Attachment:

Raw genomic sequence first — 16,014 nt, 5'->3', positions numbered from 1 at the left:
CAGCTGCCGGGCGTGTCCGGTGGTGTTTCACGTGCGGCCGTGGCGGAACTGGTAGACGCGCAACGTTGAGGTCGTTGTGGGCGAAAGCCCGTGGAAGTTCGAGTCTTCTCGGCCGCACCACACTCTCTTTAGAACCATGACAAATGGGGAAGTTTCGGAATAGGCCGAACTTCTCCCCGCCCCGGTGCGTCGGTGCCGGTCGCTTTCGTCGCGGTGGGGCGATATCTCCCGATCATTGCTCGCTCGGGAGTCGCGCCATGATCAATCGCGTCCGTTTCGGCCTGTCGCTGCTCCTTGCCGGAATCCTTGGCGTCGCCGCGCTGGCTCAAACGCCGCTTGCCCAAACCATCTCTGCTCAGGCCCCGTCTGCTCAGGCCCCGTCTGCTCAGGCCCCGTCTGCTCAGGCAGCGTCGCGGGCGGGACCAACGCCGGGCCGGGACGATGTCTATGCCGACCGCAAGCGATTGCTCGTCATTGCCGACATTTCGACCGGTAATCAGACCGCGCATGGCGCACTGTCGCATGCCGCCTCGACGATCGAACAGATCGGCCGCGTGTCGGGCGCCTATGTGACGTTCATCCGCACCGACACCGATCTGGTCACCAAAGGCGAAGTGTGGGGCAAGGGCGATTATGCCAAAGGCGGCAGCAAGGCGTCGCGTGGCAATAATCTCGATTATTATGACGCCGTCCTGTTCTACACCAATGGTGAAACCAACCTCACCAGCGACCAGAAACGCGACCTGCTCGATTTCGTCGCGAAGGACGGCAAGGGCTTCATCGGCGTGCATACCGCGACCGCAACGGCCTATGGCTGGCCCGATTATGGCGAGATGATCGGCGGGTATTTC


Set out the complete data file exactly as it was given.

Raw genomic sequence first — 16,014 nt, 5'->3', positions numbered from 1 at the left:
CAGCTGCCGGGCGTGTCCGGTGGTGTTTCACGTGCGGCCGTGGCGGAACTGGTAGACGCGCAACGTTGAGGTCGTTGTGGGCGAAAGCCCGTGGAAGTTCGAGTCTTCTCGGCCGCACCACACTCTCTTTAGAACCATGACAAATGGGGAAGTTTCGGAATAGGCCGAACTTCTCCCCGCCCCGGTGCGTCGGTGCCGGTCGCTTTCGTCGCGGTGGGGCGATATCTCCCGATCATTGCTCGCTCGGGAGTCGCGCCATGATCAATCGCGTCCGTTTCGGCCTGTCGCTGCTCCTTGCCGGAATCCTTGGCGTCGCCGCGCTGGCTCAAACGCCGCTTGCCCAAACCATCTCTGCTCAGGCCCCGTCTGCTCAGGCCCCGTCTGCTCAGGCCCCGTCTGCTCAGGCAGCGTCGCGGGCGGGACCAACGCCGGGCCGGGACGATGTCTATGCCGACCGCAAGCGATTGCTCGTCATTGCCGACATTTCGACCGGTAATCAGACCGCGCATGGCGCACTGTCGCATGCCGCCTCGACGATCGAACAGATCGGCCGCGTGTCGGGCGCCTATGTGACGTTCATCCGCACCGACACCGATCTGGTCACCAAAGGCGAAGTGTGGGGCAAGGGCGATTATGCCAAAGGCGGCAGCAAGGCGTCGCGTGGCAATAATCTCGATTATTATGACGCCGTCCTGTTCTACACCAATGGTGAAACCAACCTCACCAGCGACCAGAAACGCGACCTGCTCGATTTCGTCGCGAAGGACGGCAAGGGCTTCATCGGCGTGCATACCGCGACCGCAACGGCCTATGGCTGGCCCGATTATGGCGAGATGATCGGCGGGTATTTC